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Tamaqua chief: Limit powers of mayor

Published October 06. 2009 05:00PM

Tamaqua Borough Chief of Police Dave Mattson was one of the participants to testify at a hearing by the Pennsylvania Senate Local Government Committee, held last Thursday, Oct. 1, at the Lisa Jane Scheller Student Center on the campus of Lehigh Carbon Community College's Morgan Center, Tamaqua.

The committee hearing was called at the request of state Sen. David Argall (R-29) to review the power of the position of mayor under the Pennsylvania Borough Code, particularly in regard to disagreements between the mayor and council that leads to litigation.

One such situation occurred in Tamaqua when Mayor Christian Morrison suspended Mattson for insubordination after Mattson declined to follow a department schedule made by the mayor. Making the schedule for the department is a right granted to mayors under the borough code.

Tamaqua council later revoked the suspension and reinstated Mattson. A subsequent lawsuit filed by the Tamaqua police department against the borough, mayor and chief with the Pa. Labor Relations Board upheld council's action. Legal fees from the case were in excess of $10,000, said Argall.

A report on the Senate hearing appeared in Friday's edition of the TIMES NEWS.

Mattson, however, wanted to further clarify his position in regard to his testimony at the hearing.

Mattson noted that police departments are paramilitary organizations that are under the direction of an elected official who is a civilian. He recognized that section 1121 of the borough code gives the mayor "full charge and control of the chief of police and the police force," and that section 1124 gives the mayor power to "suspend any police officer for cause with or without pay until the succeeding regular meeting."

In his written testimony submitted to the committee, Mattson said that "it is this officer's opinion that 'mayors' should not have the power to disarm a police department.

"A better solution would be for the mayor to call an emergency meeting with council and the council determine if a suspension is appropriate," Mattson wrote.

"This officer is also opposed to the mayor directing the police department. The reason for this is mayors generally do not have the knowledge, education or experience to qualify them to make the critical decisions necessary in running a police department."

Mattson explained that, at one time, when the borough code was adopted, the mayor might have been the most qualified individual, but now police have undergone much more education and training in order to become officers.

Giving a police chief the responsibility for the safety and welfare of his officers and citizens but giving the mayor the power to override or change the operation of the department by suspending and/or threatening to suspend or fire officers when they do not follow his directive is a major contradiction, testified Mattson.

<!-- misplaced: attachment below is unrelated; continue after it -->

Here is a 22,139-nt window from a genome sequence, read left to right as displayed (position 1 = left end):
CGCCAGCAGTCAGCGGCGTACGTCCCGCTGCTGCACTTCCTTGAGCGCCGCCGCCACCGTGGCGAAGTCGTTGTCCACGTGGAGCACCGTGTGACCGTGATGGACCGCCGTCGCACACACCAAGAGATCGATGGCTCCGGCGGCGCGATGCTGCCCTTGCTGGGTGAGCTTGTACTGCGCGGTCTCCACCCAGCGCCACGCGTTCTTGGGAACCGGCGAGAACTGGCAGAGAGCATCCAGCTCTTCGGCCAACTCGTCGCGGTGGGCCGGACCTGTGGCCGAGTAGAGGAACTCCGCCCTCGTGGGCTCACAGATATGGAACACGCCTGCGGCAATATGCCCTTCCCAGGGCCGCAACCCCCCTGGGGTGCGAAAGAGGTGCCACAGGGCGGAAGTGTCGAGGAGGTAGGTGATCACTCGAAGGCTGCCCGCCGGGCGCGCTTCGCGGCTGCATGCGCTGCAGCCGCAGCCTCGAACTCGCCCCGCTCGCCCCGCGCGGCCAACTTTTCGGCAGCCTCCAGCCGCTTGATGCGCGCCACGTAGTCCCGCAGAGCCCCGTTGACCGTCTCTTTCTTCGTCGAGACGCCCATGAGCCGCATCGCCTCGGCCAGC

The chief also said there is information with regard to the operation of the department that he cannot share, even with the mayor, due to the chance of jeopardizing confidentiality of investigations.

"The mayor generally does not know the officers as well as the chief and therefore does not understand the need for taking personalities, experiences and family issues into consideration when scheduling officers, and when assigning officers to special assignments and investigations," Mattson testified.

Mattson wrote that problems have not occurred in some boroughs, generally due to the fact that the mayors in these communities have, in his opinion, yielded to the knowledge and expertise of their chiefs and have chosen not to engage in a struggle over the operation of the department.

"Under the present borough code, the chief of police is often placed in situations where he must not follow the mayor's schedules or directives to protect the rights, safety and well being of the officers and the citizens that we serve," he testified.

Mattson also noted that he was not given any funds to defend himself in the situation, while the mayor had $2,500 to defend his office. He related he gave back his 10-day vacation to make up for the 10 days he was suspended with pay by Morrison.

Mattson said that Morrison's schedule did not meet the needs of the department and the community, which was upheld by the Labor Relations Board with the unfair labor practice suit.

"It could have been avoided if he sat down with the guys and negotiated," he added.

Sen. Raphael Musto, the committee minority chairman, asked Mattson if he thought he should have total control.

"Should there be some oversight?"asked Musto.

Mattson said that public safety is a concern, and there are times he can't always reveal what he's done due to ongoing police investigations.

Mattson further testified, "I would not take a position as chief of police when I wasn't totally responsible for the entire department, with checks and balances."

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